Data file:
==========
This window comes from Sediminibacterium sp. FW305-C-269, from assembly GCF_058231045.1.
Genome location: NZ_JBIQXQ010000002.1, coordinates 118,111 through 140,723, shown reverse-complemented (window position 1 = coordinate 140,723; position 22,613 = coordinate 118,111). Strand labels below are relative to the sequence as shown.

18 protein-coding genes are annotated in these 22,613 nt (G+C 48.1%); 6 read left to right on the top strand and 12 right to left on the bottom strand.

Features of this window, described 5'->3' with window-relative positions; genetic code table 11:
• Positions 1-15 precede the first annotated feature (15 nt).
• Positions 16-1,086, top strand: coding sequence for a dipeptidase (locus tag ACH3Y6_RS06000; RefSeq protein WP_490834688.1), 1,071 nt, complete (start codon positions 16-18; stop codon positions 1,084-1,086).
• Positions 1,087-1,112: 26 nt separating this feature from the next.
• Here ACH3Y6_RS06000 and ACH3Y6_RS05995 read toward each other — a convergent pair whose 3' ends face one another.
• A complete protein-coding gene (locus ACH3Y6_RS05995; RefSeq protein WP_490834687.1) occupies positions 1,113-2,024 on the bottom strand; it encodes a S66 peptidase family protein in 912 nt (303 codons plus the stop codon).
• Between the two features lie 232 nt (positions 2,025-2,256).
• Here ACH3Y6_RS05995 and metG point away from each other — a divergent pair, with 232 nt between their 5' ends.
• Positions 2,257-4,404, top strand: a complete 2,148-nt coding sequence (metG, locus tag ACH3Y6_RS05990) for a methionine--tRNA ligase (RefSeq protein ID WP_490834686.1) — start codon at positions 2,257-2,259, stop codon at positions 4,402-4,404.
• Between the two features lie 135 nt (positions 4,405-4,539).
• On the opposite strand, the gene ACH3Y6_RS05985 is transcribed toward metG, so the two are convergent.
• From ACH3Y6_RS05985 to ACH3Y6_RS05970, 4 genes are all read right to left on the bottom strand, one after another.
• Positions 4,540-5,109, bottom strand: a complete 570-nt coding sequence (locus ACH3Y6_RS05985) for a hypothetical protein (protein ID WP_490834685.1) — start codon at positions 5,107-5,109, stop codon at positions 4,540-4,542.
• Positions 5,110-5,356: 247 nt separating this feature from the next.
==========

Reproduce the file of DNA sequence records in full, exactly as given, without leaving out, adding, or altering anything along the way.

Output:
This window comes from Sediminibacterium sp. FW305-C-269, from assembly GCF_058231045.1.
Genome location: NZ_JBIQXQ010000002.1, coordinates 118,111 through 140,723, shown reverse-complemented (window position 1 = coordinate 140,723; position 22,613 = coordinate 118,111). Strand labels below are relative to the sequence as shown.

18 protein-coding genes are annotated in these 22,613 nt (G+C 48.1%); 6 read left to right on the top strand and 12 right to left on the bottom strand.

Features of this window, described 5'->3' with window-relative positions; genetic code table 11:
• Positions 1-15 precede the first annotated feature (15 nt).
• Positions 16-1,086, top strand: coding sequence for a dipeptidase (locus tag ACH3Y6_RS06000; RefSeq protein WP_490834688.1), 1,071 nt, complete (start codon positions 16-18; stop codon positions 1,084-1,086).
• Positions 1,087-1,112: 26 nt separating this feature from the next.
• Here ACH3Y6_RS06000 and ACH3Y6_RS05995 read toward each other — a convergent pair whose 3' ends face one another.
• A complete protein-coding gene (locus ACH3Y6_RS05995; RefSeq protein WP_490834687.1) occupies positions 1,113-2,024 on the bottom strand; it encodes a S66 peptidase family protein in 912 nt (303 codons plus the stop codon).
• Between the two features lie 232 nt (positions 2,025-2,256).
• Here ACH3Y6_RS05995 and metG point away from each other — a divergent pair, with 232 nt between their 5' ends.
• Positions 2,257-4,404, top strand: a complete 2,148-nt coding sequence (metG, locus tag ACH3Y6_RS05990) for a methionine--tRNA ligase (RefSeq protein ID WP_490834686.1) — start codon at positions 2,257-2,259, stop codon at positions 4,402-4,404.
• Between the two features lie 135 nt (positions 4,405-4,539).
• On the opposite strand, the gene ACH3Y6_RS05985 is transcribed toward metG, so the two are convergent.
• From ACH3Y6_RS05985 to ACH3Y6_RS05970, 4 genes are all read right to left on the bottom strand, one after another.
• Positions 4,540-5,109, bottom strand: a complete 570-nt coding sequence (locus ACH3Y6_RS05985) for a hypothetical protein (protein ID WP_490834685.1) — start codon at positions 5,107-5,109, stop codon at positions 4,540-4,542.
• Positions 5,110-5,356: 247 nt separating this feature from the next.